Harsha is being way too polite in this article. I will try to put it more bluntly. Indian sportsmen do not know when to call time. SRT should have retired (at least from ODI's) at the end of the world cup last year. RD could have gone out on a high after a brilliant 2011. But then, as it so often happens in life, hindsight is such a wonderful thing. The only thing which I hope is that these wonderful sportsmen are given a dignified farewell.

Posted by Longmemory on (February 3, 2012, 5:58 GMT)

Its funny but I too felt the first couple of hours of Dravid's batting in the first innings at the MCG was perfection. There was a decisiveness in his footwork, no hesitation in the leaves, and when the ball had to be put away, he did so with panache. It reminded me of the way he had played in England and I thought "all will be well". With Dravid at one-drop and playing with this sort of clarity, the others can build around him. It was stunning then to watch all of it come apart as his innings ended, never to return again. I can't remember another instance where a batsman went from I've-still-got-it to its-time-to-retire in such a short period. Such a beautiful yet cruel game.

Posted by   on (February 3, 2012, 5:57 GMT)

Insightful & nostalgia evoking while continuing to be in the present. this is super writing from Harsha.

Posted by fudgys11 on (February 3, 2012, 5:49 GMT)

If you see the statistics RSD and Tendulkar haven't done as badly as the others and don't deserve to go as yet. Maybe its time for Laxman,though he still gives as much pleasure to eyes as the best. But he walks in with atleast -25 by the time he comes to the crease, due to his horrendous fielding. RSD may have failed this series but deserves one more chance. Maybe we need to look at other liabilities like Sehwag, Dhoni,Zaheer, Gambhir, Ishant and some more who hardly ever contribute and even if they do its once in 20-25 innings. You cannot keep these people only on promise and give them unlimited chances. It has to be performance based selection and not promise based which could be tried for some youngsters who hardly get enough chances since we get Sentimental to drop people. Zaheer for eg, is so overrated though he has done somewhat better than the worst and is a major liability on the field.Even the Attitude of the above mentioned players is that nobody can drop them .

Posted by dsig3 on (February 3, 2012, 5:45 GMT)

They will go down as an example of why players should quit while they are ahead. Warne, McGrath and Langer all quit while in form coming off thumping the English 5 nil. They could of stayed in test cricket for a lot longer but went out together and on top. It will be unfortunate if India do not get a chance to send them off on a high at home.

Posted by RohanBhalerao on (February 3, 2012, 5:44 GMT)

Can anybody write so beautifully? I thought the tribute Christian Ryan gave a couple of days back was the best I have read. But Harsha! Ohhh.. Harsha!!! I AM SO GLAD I READ CRICINFO articles! This is beyond the words "poetic" and "brilliant" can depict.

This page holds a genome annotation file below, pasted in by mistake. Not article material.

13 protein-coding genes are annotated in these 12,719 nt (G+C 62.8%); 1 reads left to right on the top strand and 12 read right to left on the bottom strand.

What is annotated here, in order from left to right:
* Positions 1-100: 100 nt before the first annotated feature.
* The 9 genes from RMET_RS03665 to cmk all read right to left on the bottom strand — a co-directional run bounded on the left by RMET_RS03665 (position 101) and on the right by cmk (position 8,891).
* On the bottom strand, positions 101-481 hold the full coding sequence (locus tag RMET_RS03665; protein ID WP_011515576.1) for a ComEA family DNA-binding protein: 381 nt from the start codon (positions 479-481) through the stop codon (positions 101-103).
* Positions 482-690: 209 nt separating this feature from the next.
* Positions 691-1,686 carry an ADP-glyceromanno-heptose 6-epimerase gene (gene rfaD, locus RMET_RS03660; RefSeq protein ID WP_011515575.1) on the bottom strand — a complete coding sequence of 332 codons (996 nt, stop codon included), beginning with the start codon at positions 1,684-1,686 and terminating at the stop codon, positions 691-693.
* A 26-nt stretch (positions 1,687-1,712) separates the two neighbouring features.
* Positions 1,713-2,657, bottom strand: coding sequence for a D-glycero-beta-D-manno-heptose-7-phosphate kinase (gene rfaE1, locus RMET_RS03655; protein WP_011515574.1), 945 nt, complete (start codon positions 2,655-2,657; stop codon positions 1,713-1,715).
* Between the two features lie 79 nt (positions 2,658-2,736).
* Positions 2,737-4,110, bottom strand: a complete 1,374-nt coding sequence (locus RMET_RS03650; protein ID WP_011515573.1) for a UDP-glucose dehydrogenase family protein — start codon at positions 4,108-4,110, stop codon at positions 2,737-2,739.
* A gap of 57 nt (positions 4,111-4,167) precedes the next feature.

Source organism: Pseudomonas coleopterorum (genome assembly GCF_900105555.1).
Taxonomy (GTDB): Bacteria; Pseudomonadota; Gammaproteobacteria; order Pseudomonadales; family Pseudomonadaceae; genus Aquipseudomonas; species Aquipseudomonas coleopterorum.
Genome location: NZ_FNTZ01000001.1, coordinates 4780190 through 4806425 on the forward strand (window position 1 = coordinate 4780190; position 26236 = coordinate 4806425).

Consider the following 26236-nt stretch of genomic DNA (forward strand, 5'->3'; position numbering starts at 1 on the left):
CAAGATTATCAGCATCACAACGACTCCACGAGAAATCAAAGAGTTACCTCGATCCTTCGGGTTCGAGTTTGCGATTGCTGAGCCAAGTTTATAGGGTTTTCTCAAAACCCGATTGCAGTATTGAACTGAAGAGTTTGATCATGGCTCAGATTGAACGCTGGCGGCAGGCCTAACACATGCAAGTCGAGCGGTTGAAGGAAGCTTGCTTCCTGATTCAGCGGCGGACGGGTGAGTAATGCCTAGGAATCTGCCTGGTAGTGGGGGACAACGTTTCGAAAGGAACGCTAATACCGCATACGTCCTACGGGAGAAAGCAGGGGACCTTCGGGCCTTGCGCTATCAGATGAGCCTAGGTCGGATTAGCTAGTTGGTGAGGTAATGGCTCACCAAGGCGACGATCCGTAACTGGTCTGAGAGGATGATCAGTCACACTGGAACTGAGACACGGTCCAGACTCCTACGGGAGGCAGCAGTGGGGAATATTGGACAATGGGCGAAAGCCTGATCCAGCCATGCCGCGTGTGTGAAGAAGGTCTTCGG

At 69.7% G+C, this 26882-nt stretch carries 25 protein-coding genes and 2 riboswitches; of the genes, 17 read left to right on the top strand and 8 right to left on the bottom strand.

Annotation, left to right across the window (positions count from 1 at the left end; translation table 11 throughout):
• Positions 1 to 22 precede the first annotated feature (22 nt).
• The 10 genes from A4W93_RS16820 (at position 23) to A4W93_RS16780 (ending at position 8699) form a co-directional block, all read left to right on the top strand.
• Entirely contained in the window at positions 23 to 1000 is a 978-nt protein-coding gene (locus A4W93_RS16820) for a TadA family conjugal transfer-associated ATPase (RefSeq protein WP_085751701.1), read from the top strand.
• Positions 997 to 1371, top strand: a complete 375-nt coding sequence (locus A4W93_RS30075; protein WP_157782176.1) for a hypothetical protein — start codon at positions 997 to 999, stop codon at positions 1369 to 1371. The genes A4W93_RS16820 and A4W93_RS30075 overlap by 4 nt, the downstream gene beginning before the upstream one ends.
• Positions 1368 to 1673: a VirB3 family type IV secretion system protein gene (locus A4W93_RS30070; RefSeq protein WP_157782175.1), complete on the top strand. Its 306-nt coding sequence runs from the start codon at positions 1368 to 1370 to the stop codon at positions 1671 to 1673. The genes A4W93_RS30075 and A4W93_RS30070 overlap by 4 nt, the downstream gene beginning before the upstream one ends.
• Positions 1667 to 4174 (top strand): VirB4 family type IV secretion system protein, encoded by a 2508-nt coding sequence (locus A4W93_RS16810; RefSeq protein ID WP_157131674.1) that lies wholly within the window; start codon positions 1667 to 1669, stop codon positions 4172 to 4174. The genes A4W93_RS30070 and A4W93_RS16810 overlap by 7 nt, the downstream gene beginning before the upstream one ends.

From the 2nd para, I had tears rolling down my face.. And for the first time, I didn't care I was crying like a baby in front of someone.

You say Rahul Dravid and VVS Laxman and Sachin Tendulkar are names that will bring a sigh in old age when even the first glass of wine is untouched. What I will say is EVEN TODAY, my age is 25 by the way, these names BRING A SIGH without any intoxication. And I cannot explain to people around me, what these names and cricket, in particular, means to me.

Posted by   on (February 3, 2012, 5:40 GMT)

While there is no doubt that the middle order has not performed well in Australia (although Dravid did magnificently in England, which is unfortunately forgotten without mention), I am surprised to see why the same stance is not taken in respect of our openers, who have barely put in a stand worth mentioning. Instead, the talk is about how Sehwag and Gambhir might find a place in the middle order, after there are 'vacancies'. Pray, why should such consideration be shown to the openers? They were brought in as openers. If they fail, they have to fight for a spot in the middle order (versus the existing trio of Dravid, Tendulkar and Laxman, and the new contenders - Kohli et al). The failure of the opening stand consistently (particularly in tests abroad) is at least as significant, if not more than the middle order.

Posted by NeerajSharma54 on (February 3, 2012, 5:36 GMT)

Nice article Harsha...especially the last 2 statements "Another flower must bloom, another boy must become a man." I think these message should be taken by the young guns of India who are in the waiting list like Pujara, Rohit, Virat etc but we will have a tough task to do bcoz so far we are not able to get replacement of sourav ganguly how can we replace the other 3 biggies?? I think , I will go with replacement of Dravid/Laxman/Sachin with Pujara/Rohit/Kohli.I think to fill the vacant place of ganguly in subcontinent matches we should try Ravindra Jadeja also in the test matches. he has pretty good record having double & triple century in Ranji & he is much more handy in bowling in subcontinent. But these changes should be done after the voluntary retirement of Sach,Dravid n laxman.